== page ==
We are extremely sad to announce that on the 10th July, Peter Lloyd, the Editor-in-Chief of Design Studies, together with the entire Editorial Board and other Editors, resigned their positions on the journal. This Follows the unacceptable actions of Elsevier of 1) demanding a seven-fold increase in publications or facing closure; 2) appointing a new Editor-in-Chief without experience of publishing in the journal and without notification; and 3) changing the scope of the journal without consultation either with the editorial team or the Design Research Society.
There has been mass protestation and requests for Elsevier to reverse what are widely viewed as disastrous actions for a successful and leading journal. On 29th June, Elsevier stated that they would not reverse these decisions.
Following the publication of an article in the UK Times Higher Education Supplement on July 5th, Elsevier contacted individual members of the Editorial Board to offer them a 'personal discussion'. Such an approach was viewed with great suspicion by the Editorial Board who continued to provide unwavering support for Professor Lloyd's leadership. One member of the Editorial Board commented: "I would not normally expect over 30 academics to totally agree about anything and [Elsevier] might like to reflect on that."
In his resignation letter, Professor Lloyd noted that his contract with Elsevier required him to: “observe the best interests of the journal” and that he had endeavoured to honour this in protesting Elsevier's actions. He states that: "Elsevier have disrespected the Editorial Team and undermined the legitimacy of the Editorial Board - the cornerstone for ensuring quality for any academic journal. The lack of consultation with the core journal readership in unilaterally redefining the journal scope is appalling."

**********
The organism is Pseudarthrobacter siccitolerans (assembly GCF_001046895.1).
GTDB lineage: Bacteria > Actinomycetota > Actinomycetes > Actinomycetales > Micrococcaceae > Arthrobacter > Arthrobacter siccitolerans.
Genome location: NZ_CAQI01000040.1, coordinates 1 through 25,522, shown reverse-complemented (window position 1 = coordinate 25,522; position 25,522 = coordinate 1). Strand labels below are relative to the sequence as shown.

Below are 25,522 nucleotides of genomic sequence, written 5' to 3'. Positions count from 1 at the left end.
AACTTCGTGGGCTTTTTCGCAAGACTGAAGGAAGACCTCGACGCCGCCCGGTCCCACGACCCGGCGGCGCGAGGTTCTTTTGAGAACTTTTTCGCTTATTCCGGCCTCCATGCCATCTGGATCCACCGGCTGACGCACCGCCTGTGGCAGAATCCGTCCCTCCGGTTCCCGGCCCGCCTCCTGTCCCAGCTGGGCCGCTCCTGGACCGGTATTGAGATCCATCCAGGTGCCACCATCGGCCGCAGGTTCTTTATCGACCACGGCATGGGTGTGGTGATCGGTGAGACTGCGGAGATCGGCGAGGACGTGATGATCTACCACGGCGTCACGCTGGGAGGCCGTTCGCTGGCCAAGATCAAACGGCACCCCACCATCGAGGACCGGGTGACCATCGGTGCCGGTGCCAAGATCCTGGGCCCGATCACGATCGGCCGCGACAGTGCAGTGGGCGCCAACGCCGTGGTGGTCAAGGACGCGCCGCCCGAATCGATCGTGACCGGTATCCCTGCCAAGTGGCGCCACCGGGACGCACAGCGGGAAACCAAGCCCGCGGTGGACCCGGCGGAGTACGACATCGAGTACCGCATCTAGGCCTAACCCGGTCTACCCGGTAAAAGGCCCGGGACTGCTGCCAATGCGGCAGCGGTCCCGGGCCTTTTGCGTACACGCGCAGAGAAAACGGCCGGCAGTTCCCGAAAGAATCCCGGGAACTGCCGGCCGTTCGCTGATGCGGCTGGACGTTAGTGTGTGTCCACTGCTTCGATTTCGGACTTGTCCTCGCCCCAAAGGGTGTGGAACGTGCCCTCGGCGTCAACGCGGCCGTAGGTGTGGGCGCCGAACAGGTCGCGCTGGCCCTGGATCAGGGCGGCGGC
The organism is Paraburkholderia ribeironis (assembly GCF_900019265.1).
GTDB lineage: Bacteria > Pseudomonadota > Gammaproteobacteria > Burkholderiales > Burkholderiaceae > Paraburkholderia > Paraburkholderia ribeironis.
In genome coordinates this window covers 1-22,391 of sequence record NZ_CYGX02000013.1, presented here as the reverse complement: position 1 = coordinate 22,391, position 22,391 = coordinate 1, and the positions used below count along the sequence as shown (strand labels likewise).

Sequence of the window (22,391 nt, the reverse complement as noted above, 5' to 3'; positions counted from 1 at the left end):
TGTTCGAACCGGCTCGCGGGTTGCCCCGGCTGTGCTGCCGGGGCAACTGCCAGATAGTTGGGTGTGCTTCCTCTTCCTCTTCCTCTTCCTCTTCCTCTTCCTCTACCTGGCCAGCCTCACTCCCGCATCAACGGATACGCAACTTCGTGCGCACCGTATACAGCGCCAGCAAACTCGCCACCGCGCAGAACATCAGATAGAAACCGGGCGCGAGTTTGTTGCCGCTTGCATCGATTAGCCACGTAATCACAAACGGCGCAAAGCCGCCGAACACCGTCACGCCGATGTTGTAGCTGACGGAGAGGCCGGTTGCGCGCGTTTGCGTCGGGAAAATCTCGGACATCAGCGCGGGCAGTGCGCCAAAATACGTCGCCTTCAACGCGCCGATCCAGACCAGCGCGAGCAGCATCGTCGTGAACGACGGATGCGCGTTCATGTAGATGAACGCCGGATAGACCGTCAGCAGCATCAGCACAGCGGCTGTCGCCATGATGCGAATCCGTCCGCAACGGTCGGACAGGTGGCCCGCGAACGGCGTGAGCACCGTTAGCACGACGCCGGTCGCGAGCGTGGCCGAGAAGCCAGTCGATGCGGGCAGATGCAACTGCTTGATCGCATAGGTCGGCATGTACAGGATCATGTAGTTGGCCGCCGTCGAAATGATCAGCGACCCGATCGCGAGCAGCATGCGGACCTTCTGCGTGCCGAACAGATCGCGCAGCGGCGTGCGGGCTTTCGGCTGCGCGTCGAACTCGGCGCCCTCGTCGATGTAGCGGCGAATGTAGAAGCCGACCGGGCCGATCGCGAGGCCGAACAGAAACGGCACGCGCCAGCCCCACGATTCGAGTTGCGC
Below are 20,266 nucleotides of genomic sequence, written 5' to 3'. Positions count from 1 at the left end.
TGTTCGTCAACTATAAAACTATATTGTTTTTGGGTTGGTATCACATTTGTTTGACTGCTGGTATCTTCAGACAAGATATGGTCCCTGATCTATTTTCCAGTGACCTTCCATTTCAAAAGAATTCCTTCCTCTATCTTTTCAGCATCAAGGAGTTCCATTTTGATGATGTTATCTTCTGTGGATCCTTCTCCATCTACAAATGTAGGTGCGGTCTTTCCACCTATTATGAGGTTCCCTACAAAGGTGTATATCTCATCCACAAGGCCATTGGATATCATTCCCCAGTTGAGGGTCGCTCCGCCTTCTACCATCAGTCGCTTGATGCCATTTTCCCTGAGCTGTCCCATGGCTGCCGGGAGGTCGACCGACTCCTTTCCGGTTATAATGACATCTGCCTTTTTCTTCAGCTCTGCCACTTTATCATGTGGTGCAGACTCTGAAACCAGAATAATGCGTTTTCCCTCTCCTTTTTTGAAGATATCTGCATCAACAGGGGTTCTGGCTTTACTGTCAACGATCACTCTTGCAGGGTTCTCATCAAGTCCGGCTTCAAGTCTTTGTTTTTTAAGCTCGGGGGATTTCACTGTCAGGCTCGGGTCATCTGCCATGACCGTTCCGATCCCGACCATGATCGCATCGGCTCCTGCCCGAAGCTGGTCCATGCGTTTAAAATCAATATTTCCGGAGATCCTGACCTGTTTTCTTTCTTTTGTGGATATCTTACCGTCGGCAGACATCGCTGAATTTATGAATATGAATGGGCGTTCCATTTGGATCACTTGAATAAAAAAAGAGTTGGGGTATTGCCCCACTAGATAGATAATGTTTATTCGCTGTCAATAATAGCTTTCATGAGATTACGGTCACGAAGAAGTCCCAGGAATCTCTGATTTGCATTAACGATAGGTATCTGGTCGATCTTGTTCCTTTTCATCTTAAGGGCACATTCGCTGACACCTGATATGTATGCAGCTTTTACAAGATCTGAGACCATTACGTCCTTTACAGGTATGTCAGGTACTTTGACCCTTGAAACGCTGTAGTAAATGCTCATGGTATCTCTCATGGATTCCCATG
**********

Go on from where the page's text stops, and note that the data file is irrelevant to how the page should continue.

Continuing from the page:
Professor Lloyd said he has been overwhelmed by the expressions of support he has received: these have not only come from members of the DRS, but other design societies, design journal editors, and authors who have withdrawn their papers from consideration for Design Studies. "the solidarity in condemning the actions of Elsevier has been staggering", he says, "other journals have even offered to publish special issues of papers planned for Design Studies."
There is clear energy and expertise to establish a new journal for the Society, says Professor Lloyd: "although what has happened is awful, we should seize this opportunity to establish a new journal for the field of design research, something that keeps the spirit and quality of Design Studies, while embracing contemporary issues of design in the changing world around us." Talks are already underway with alternative publishers and platforms.
In view of Elsevier's complete lack of co-operation with the DRS in making crucial, and in our view mistaken, decisions about the future of Design Studies, the DRS intends to sever all links with the journal. DRS Members are encouraged to forward these announcements to their own institutions and university libraries to make them aware of what Elsevier has done.
The DRS Executive Board